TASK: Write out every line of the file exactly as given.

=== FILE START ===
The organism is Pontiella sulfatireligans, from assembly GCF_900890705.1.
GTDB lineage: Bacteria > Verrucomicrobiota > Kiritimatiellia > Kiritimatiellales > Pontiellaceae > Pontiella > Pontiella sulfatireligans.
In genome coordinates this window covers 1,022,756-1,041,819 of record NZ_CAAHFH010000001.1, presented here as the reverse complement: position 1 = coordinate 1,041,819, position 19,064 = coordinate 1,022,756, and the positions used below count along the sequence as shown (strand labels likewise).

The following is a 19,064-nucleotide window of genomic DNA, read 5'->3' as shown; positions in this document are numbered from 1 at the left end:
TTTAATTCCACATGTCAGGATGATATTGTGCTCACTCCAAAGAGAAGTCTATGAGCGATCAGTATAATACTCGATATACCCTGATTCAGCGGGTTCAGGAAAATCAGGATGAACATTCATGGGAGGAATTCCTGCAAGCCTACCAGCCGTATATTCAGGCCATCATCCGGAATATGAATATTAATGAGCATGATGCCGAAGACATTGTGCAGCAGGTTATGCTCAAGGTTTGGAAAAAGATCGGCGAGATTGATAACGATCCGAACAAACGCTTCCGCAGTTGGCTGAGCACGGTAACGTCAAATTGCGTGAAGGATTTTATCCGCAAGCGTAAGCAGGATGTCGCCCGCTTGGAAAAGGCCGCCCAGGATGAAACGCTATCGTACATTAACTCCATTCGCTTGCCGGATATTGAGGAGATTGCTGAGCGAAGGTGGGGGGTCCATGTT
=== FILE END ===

The organism is Pontiella sulfatireligans, from assembly GCF_900890705.1.
GTDB lineage: Bacteria > Verrucomicrobiota > Kiritimatiellia > Kiritimatiellales > Pontiellaceae > Pontiella > Pontiella sulfatireligans.
In genome coordinates this window covers 1,022,756-1,041,819 of record NZ_CAAHFH010000001.1, presented here as the reverse complement: position 1 = coordinate 1,041,819, position 19,064 = coordinate 1,022,756, and the positions used below count along the sequence as shown (strand labels likewise).

The following is a 19,064-nucleotide window of genomic DNA, read 5'->3' as shown; positions in this document are numbered from 1 at the left end:
TTTAATTCCACATGTCAGGATGATATTGTGCTCACTCCAAAGAGAAGTCTATGAGCGATCAGTATAATACTCGATATACCCTGATTCAGCGGGTTCAGGAAAATCAGGATGAACATTCATGGGAGGAATTCCTGCAAGCCTACCAGCCGTATATTCAGGCCATCATCCGGAATATGAATATTAATGAGCATGATGCCGAAGACATTGTGCAGCAGGTTATGCTCAAGGTTTGGAAAAAGATCGGCGAGATTGATAACGATCCGAACAAACGCTTCCGCAGTTGGCTGAGCACGGTAACGTCAAATTGCGTGAAGGATTTTATCCGCAAGCGTAAGCAGGATGTCGCCCGCTTGGAAAAGGCCGCCCAGGATGAAACGCTATCGTACATTAACTCCATTCGCTTGCCGGATATTGAGGAGATTGCTGAGCGAAGGTGGGGGGTCCATGTT